• Bouma B.J.
      From bosentan to macitentan for pulmonary arterial hypertension and adult congenital heart disease: Further improvement.
      ,
      • Mukhopadhyay S.
      • Nathani S.
      • Yusuf J.
      • Shrimal D.
      • Tyagi S.
      Clinical efficacy of phosphodiesterase-5 inhibitor tadalafil in Eisenmenger syndrome–a randomized, placebo-controlled, double-blind crossover study.
      ,
      • Mukhopadhyay S.
      • Sharma M.
      • Ramakrishnan S.
      • Yusuf J.
      • Gupta M.D.
      • Bhamri N.
      • et al.
      Phosphodiesterase-5 inhibitor in Eisenmenger syndrome: a preliminary observational study.
      ,
      • Rosenzweig E.B.
      • Kerstein D.
      • Barst R.J.
      Long-term prostacyclin for pulmonary hypertension with associated congenital heart defects.
      ,
      • Zuckerman W.A.
      • Leaderer D.
      • Rowan C.A.
      • Mituniewicz J.D.
      • Rosenzweig E.B.
      Ambrisentan for pulmonary arterial hypertension due to congenital heart disease.
      PAH associated with prevalent systemic to pulmonary shuntsSelected cases may benefit from closure. As data are lacking, no recommendations can be made for or against the use of PAH-specific therapies
      • Dimopoulos K.
      • Wort S.J.
      • Gatzoulis M.A.
      Pulmonary hypertension related to congenital heart disease: a call for action.
      NAData from observational study
      • Blok I.M.
      • van Riel A.C.
      • van Dijk A.P.
      • Mulder B.J.
      • Bouma B.J.
      From bosentan to macitentan for pulmonary arterial hypertension and adult congenital heart disease: Further improvement.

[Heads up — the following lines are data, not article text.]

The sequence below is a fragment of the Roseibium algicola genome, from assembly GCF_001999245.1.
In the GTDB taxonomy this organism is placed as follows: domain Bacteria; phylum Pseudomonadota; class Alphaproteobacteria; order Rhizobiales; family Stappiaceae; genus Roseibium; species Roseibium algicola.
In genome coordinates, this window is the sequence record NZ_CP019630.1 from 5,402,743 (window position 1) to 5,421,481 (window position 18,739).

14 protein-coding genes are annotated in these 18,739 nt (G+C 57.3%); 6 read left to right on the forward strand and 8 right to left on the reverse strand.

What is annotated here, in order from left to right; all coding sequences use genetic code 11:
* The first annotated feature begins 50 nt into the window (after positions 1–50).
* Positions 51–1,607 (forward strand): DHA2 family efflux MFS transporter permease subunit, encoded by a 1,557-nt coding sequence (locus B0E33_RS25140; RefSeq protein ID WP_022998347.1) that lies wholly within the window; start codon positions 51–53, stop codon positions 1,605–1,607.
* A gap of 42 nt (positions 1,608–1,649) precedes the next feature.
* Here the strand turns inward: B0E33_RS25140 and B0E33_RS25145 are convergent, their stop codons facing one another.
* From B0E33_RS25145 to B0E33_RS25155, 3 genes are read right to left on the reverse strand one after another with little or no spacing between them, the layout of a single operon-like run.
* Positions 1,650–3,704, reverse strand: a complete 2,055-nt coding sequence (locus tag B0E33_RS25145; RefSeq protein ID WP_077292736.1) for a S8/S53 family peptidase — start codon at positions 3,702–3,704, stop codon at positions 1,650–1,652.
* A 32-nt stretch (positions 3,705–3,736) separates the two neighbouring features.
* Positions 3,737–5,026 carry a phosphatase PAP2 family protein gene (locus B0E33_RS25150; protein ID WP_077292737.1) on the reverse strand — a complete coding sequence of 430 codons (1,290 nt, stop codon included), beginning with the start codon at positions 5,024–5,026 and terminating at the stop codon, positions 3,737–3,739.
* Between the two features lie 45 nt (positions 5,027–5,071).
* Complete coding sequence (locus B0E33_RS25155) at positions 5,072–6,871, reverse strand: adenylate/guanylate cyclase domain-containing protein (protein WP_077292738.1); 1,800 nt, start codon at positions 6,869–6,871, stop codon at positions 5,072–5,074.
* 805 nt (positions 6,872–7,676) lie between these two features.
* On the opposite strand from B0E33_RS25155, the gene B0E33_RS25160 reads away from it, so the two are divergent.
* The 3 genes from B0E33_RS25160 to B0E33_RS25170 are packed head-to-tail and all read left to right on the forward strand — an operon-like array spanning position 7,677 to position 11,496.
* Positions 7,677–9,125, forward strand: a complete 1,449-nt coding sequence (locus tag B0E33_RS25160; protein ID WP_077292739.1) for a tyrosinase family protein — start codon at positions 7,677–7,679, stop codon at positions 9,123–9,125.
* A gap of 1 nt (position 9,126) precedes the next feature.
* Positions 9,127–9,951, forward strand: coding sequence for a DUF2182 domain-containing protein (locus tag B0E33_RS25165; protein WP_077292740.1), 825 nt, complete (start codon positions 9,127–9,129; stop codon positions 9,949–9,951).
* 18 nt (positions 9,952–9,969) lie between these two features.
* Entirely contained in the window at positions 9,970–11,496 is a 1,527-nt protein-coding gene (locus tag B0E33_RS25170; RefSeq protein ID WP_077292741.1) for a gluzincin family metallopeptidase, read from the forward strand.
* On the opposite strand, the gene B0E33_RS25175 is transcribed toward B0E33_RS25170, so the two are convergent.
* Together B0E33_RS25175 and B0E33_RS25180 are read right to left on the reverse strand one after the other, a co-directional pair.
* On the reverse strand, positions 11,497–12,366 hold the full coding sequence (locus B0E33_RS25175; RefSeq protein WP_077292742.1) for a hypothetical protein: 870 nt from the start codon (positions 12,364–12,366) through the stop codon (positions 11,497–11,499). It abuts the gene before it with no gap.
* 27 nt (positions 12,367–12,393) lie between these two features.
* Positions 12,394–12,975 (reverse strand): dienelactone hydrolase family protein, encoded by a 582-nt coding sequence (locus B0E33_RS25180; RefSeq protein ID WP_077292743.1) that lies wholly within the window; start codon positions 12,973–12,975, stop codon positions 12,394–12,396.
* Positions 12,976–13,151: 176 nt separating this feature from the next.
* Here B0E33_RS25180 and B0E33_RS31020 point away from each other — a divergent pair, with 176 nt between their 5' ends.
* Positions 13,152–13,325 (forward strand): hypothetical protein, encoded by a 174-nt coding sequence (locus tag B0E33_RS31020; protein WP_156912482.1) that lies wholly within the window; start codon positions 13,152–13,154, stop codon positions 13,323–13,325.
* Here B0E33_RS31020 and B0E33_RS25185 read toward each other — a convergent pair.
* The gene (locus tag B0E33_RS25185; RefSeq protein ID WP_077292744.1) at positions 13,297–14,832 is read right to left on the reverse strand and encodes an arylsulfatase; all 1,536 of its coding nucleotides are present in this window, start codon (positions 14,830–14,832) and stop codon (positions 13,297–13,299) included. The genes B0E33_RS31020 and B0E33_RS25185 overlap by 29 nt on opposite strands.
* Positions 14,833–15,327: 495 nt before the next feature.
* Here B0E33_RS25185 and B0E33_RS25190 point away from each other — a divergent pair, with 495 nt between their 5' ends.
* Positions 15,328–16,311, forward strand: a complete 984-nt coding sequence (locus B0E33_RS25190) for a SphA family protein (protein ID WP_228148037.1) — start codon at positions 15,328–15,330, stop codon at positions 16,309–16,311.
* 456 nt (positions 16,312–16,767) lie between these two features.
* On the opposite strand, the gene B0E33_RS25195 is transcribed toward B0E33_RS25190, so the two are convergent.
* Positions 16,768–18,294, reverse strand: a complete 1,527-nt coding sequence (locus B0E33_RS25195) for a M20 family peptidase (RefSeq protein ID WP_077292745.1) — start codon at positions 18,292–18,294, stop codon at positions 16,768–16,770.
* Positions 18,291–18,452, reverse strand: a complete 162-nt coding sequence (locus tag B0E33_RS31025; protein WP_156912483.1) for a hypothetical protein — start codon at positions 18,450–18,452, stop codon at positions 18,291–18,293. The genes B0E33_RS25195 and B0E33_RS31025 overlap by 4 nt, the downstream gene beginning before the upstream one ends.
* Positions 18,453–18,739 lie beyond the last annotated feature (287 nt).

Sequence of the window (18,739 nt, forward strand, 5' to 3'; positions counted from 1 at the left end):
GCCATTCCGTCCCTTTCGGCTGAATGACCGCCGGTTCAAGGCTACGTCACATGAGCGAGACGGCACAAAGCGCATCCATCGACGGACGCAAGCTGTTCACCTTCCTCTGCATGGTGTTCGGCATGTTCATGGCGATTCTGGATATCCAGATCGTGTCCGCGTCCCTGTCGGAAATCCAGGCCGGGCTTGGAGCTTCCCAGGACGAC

PAH with small/coincidental defects
      Many patients with small defects are considered to be idiopathic PAH patients with a coexistent defect and hence are eligible for treatment.
      Avoid defect closure, treat with PAH-specific therapies
      • Dimopoulos K.
      • Wort S.J.
      • Gatzoulis M.A.
      Pulmonary hypertension related to congenital heart disease: a call for action.
      NAData from RCTs and observational study
      • Blok I.M.
      • van Riel A.C.
      • van Dijk A.P.
      • Mulder B.J.
      • Bouma B.J.
      From bosentan to macitentan for pulmonary arterial hypertension and adult congenital heart disease: Further improvement.
      ,
      • Galie N.
      • Rubin L.
      • Hoeper M.
      • Jansa P.
      • Al-Hiti H.
      • Meyer G.
      • et al.
      Treatment of patients with mildly symptomatic pulmonary arterial hypertension with bosentan (EARLY study): a double-blind, randomised controlled trial.
      PAH after defect correctionDo not close residual defects. Treat with PAH-specific therapies
      • Dimopoulos K.
      • Wort S.J.
      • Gatzoulis M.A.
      Pulmonary hypertension related to congenital heart disease: a call for action.
      NAData from RCTs with PAH-CHD subgroup
      • Galie N.
      • Brundage B.H.
      • Ghofrani H.A.
      • Oudiz R.J.
      • Simonneau G.
      • Safdar Z.
      • et al.
      Tadalafil therapy for pulmonary arterial hypertension.
      ,
      • Galie N.
      • Ghofrani H.A.
      • Torbicki A.
      • Barst R.J.
      • Rubin L.J.
      • Badesch D.
      • et al.
      Sildenafil citrate therapy for pulmonary arterial hypertension.
      ,
      • Pulido T.
      • Adzerikho I.
      • Channick R.N.
      • Delcroix M.
      • Galie N.
      • Ghofrani H.A.
      • et al.
      Macitentan and morbidity and mortality in pulmonary arterial hypertension.
      ,
      • Rosenkranz S.
      • Ghofrani H.A.
      • Beghetti M.
      • Ivy D.
      • Frey R.
      • Fritsch A.
      • et al.
      Riociguat for pulmonary arterial hypertension associated with congenital heart disease.
      ,
      • Simonneau G.
      • Barst R.J.
      • Galie N.
      • Naeije R.
      • Rich S.
      • Bourge R.C.
      • et al.
      Continuous subcutaneous infusion of treprostinil, a prostacyclin analogue, in patients with pulmonary arterial hypertension: a double-blind, randomized, placebo-controlled trial.
      ,
      • Sitbon O.
      • Channick R.
      • Chin K.M.
      • Frey A.
      • Gaine S.
      • Galie N.
      • et al.
      Selexipag for the Treatment of Pulmonary Arterial Hypertension.